How One Incredible Performance Inspired A Lifetime Of Live Music Photography & Devotion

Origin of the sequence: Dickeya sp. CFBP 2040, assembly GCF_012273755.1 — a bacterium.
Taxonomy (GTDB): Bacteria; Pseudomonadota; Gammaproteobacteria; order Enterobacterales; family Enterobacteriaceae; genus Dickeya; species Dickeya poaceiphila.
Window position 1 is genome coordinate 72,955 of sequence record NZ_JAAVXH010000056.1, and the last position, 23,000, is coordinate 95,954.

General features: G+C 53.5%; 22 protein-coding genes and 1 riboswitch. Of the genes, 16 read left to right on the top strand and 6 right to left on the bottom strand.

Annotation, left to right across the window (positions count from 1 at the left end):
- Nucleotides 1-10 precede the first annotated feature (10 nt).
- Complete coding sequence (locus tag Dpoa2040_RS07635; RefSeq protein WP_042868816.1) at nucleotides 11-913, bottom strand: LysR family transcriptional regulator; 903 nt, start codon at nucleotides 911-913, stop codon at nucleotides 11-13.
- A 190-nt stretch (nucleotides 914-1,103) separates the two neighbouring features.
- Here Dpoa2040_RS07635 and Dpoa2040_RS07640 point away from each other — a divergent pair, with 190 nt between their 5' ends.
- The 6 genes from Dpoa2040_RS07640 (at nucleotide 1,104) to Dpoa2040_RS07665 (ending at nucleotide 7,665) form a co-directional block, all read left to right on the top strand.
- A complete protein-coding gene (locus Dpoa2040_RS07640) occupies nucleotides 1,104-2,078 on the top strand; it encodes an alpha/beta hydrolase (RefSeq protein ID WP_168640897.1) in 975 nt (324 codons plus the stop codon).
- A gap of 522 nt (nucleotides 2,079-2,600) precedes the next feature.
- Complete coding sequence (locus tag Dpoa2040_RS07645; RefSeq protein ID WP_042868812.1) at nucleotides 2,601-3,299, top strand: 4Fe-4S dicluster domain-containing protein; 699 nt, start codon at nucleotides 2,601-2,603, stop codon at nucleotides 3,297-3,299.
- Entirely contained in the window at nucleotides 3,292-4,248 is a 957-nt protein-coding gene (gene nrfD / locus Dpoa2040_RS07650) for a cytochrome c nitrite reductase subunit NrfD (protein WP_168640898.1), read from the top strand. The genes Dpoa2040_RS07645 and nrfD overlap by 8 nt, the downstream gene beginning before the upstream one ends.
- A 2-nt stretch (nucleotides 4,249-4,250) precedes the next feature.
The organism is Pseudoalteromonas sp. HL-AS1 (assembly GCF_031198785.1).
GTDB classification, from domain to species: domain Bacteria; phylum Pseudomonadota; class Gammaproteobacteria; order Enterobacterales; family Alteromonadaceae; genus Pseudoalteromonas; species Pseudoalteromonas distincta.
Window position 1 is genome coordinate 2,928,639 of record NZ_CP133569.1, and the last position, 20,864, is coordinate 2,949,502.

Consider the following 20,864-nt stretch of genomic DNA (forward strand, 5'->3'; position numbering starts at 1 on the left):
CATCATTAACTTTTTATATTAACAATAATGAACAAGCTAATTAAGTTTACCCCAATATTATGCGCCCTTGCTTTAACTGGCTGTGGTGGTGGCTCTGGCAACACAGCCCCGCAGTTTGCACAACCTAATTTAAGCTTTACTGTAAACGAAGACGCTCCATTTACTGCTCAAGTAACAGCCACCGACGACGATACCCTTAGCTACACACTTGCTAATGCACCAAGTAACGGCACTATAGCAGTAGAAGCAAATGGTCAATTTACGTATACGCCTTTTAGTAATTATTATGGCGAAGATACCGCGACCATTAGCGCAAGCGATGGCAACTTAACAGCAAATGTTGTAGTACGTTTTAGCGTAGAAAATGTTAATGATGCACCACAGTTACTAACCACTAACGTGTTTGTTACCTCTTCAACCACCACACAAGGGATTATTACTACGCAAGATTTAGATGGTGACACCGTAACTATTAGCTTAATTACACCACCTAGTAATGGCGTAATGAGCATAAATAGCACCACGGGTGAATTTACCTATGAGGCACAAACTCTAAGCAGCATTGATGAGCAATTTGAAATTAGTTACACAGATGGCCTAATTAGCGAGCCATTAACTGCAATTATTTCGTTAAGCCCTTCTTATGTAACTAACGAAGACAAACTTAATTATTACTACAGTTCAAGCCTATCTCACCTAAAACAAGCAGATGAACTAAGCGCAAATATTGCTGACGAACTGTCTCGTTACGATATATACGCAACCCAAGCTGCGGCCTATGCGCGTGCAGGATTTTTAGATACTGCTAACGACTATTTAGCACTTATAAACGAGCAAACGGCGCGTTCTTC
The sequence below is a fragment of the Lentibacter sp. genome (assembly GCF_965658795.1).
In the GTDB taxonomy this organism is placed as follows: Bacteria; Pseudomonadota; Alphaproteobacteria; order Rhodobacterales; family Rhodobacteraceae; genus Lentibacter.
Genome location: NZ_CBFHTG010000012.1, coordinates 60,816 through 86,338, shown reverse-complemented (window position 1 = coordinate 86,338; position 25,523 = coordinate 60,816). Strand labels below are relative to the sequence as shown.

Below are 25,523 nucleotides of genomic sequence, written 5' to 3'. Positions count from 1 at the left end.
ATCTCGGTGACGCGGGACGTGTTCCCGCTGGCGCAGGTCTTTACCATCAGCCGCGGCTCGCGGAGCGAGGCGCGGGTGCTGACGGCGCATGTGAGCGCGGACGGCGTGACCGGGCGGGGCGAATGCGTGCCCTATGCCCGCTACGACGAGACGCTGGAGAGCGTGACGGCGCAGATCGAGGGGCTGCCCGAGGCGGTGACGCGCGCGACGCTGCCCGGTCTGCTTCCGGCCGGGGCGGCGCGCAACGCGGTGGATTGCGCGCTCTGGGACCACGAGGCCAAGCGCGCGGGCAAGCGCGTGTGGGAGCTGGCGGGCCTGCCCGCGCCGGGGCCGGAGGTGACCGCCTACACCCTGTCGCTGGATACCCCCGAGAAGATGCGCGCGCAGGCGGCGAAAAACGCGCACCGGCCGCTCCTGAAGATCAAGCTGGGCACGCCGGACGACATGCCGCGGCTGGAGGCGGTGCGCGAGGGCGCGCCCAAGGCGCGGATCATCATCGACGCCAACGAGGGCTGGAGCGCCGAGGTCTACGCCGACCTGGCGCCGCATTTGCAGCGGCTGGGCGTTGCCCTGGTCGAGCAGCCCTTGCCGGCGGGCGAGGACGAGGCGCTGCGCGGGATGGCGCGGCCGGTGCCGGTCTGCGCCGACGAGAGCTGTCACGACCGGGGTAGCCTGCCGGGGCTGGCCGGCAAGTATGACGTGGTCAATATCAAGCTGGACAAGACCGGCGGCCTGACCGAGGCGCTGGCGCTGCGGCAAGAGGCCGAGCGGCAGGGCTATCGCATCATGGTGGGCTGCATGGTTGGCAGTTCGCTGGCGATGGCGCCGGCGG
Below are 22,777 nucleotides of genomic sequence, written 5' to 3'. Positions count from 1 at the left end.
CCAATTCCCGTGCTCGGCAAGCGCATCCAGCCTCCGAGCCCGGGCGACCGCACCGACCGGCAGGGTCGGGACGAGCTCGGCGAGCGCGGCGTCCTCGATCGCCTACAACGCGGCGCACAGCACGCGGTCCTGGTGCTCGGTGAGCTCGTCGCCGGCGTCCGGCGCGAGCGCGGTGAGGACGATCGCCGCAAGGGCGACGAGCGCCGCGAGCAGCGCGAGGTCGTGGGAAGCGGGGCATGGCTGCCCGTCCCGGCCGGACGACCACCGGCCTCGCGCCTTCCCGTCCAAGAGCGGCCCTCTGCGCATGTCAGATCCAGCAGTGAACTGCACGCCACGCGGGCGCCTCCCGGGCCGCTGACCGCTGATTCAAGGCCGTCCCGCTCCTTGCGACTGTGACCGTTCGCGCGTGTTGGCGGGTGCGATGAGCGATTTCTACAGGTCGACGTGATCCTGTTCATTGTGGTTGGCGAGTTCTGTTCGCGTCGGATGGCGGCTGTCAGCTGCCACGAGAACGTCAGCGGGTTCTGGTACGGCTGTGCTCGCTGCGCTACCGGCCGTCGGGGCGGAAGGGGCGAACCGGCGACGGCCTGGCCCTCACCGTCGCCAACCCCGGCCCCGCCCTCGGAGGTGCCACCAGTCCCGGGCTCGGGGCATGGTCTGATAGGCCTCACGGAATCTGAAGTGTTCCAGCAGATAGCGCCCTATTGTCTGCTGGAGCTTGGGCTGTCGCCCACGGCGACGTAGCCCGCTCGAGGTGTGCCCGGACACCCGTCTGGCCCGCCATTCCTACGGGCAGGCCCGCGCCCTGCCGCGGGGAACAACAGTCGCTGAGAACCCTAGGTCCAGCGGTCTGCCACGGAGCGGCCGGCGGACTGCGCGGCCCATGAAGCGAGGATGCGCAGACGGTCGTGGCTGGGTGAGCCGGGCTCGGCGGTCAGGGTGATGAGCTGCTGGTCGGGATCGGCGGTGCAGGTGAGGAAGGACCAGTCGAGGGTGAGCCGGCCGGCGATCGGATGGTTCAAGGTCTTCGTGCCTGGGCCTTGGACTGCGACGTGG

first_imgThis is a story about love at first, and how that love inspired me to truly live for live music. My name is Rex Thomson and, as a writer and photo/videographer for this company, I travel the country documenting and sharing the best bands in the world all from the best seat in the house. I’m going to go ahead and answer the question most people ask when I say that: yes, it is as fun as it sounds. The six-year-old me never would have imagined such an amazing life, and, if not for one incredible show and kind hearts of the band Elephant Revival, I wouldn’t be where I am today.The twin passions of music and art have always ruled my world. One of my earliest memories is asking how to know when a song you liked was going to be on the radio. My wonderful mother explained to me the concept of owning music. In the same way she encouraged my drawing, she asked if there was one song in particular I wanted. I didn’t know the name of it… all I really knew was that, when it was on, I felt like I wanted to jump and move and smile so hard it hurt my face. Soon after I became the proud owner of a powder blue record player and my first album, Sly & The Family Stone‘s greatest hits collection, featuring the song “Thank You (Falettinme Be Mice Elf Agin).”Years later, a fateful blending of my twin obsessions saw me enter and win an art contest to create the Loki Music Festival poster, which is embedded below. Seeing my recently purchased camera and mistakenly assuming I knew how to use it, the organizers threw photo credentials into my VIP prize package. Thanks to a quick tutorial by a clearly amused seasoned veteran in the music photography game, Brad Kuntz, I managed to get a couple decent shots out of the roughly ten trillion I snapped. It turns out that all my years of art training had drilled the fundamentals of composition and aesthetics into my head, and the rest of photography is basic math.The second part of my assignment, writing a review to accompany my pictures, also turned out to be rewarding. Music has always been a favorite subject of mine and I had progressively better looking pictures to illustrate my points. Plus… how could anyone say no to the chance to return to festivals I had been attending since day one, with the chance to do it in a finer style than I had ever even imagined? With each event, I spent more and more of a rapidly dwindling savings account in a bid to do the best work I could. Nearing financial ruin, it became obvious that a decision was going to have to be made.I was doing okay in my old life, bartending and working on my art, but this wonderful new world that had opened up was enticing but nowhere near as financially rewarding or stable. From what I had gathered talking to Kuntz and others like him, the concert photography field was a tough one to break into, and few were managing to make a full time go of it. I decided the best thing way to make an informed decision was to do one more festival before that magic first summer ended, and either ramp up my pace of shooting or go out in a blaze of glory.The Mulberry Mountain Harvest Festival was a perfect host for my internal debate for a couple reasons. It was a solid ten hours away for lots of introspection time and full of lots of nice, upbeat Americana and bluegrass bands. The whole drive towards destiny, I pondered fate and how I should respond to this diverging set of paths. Wandering the crowds and backstage at the festival, I introduced myself to folks I met at random, using my camera as an excuse to start conversations. I must have told my situation to a hundred different people, hoping maybe they could help me break the stalemate. None of them had an answer but several of them did have a recommendation…whatever I decided, go see Elephant Revival.Words like “transcendental,” “hypnotic,” and “touching” were being used to describe Elephant Revival’s sound to me, but I honestly wasn’t prepared for what I was about to experience. A misprinted schedule had me arrive before the band had even come out to soundcheck. Plopping myself down in a prime spot up front, I whiled the time away deleting the worst shots I had captured while listening to the disorganized assortment of sounds emanating from the stage. Finally, a faint “Hello” from the stage broke my reverie, and without realizing it, I looked up and gazed into the future.Mulberry Mountain can be a dusty place, and the 2009 edition was a dry and monotone affair. Looking up to respond and seeing a woman in a luscious green dress with formal ball gown was not at all what I expected. Elephant Revival’s resident multi-instrumentalist Bonnie Paine has broken many a heart, but it wasn’t her beauty that had me frozen. It was more the surreality of her appearance and soft spoken voice against the drab backdrop and frantic pace and volume of a music festival short-circuiting my admittedly spacey brain.We spoke for a few moments, before she went backstage to have a final huddle with the band for final preparations. Bonnie had asked me if I was going to take pictures of her band, and thanked me profusely when I said that I was there to do just that. Though I was charmed by her kindness and the technicolor hallucinatory nature of our interaction, none of that prepared me for the feeling I got when their first notes journeyed from their strings to my ears.Never before had I heard a band play so delicately yet make a sound that powerful and moving.  The deep bowed and plucked bass lines from Dango Rose brought a heft to the pieces that made the stage itself sag under the pressure. On the other end of the sonic spectrum, fiddle player Bridget Law let loose lengthy bursts of sound that seemed to dart above the mix like a hummingbird.Nestled in the middle of it all, banjo player Sage Cook and guitarist Daniel Rodriguez each took turns singing heartfelt songs of movement and cosmic wonder. And at the center of it all was Paine, keeping the beat with her feet on an old-timey stomp board while singing in an angelic voice that entrances any in ear shot with it’s purity and beauty. Pairing lilting, arched melodies with tales of the cycle of life, the nature of time and the love that unites us all, Elephant Revival made music that spoke words of hope and love to me on an almost molecular level. Over the course of their ninety minute set, I watched them drive their fans to tears one moment and inspire them to dance joyously, filling the air with dust and cheers.Feeling more at peace than any time I could easily remember, I found may way backstage to thank Bonnie and her friends for the spell they had cast upon us all. To my happy surprise, the band members themselves were as intelligent, upbeat and endearing as the music they just finished played. Even better, they assured me that reactions like mine meant as much to them as their music did to their fans.Wandering towards the next stage and the next band on my list with an almost painful grin, I continued to strike up conversations…though my question for people had changed. Now I was asking people if they had seen Elephant Revival.If you’ve read this far, then my choice that day is pretty apparent, but I am very grateful for this opportunity to share the reason WHY I do what I do. There are hundreds of ways the modern world divides us but all of those are issues that have solutions, if we are willing to work for them. Moments of unity are all too rare and must be shared as an example of what CAN be. I am certainly not trying to overstate my own importance, but sharing the things that uplift my weary heart, like the beatific sounds made by Elephant Revival, is my desperate attempt to push the world towards the light.Eight years have passed since that treasured day. Over that span, I have been lucky enough to become friends with Elephant Revival and watch them steadily grow in skill and acclaim while still keeping the positive vibration at the core of their music. They have faced struggles, as have I, but one thing has remained constant: When they play, nothing else matters. Often they end their shows taking an old school bow to uproarious applause, but just in case my words are lost in the din I want to say, from the bottom of my heart, thank you.last_img read more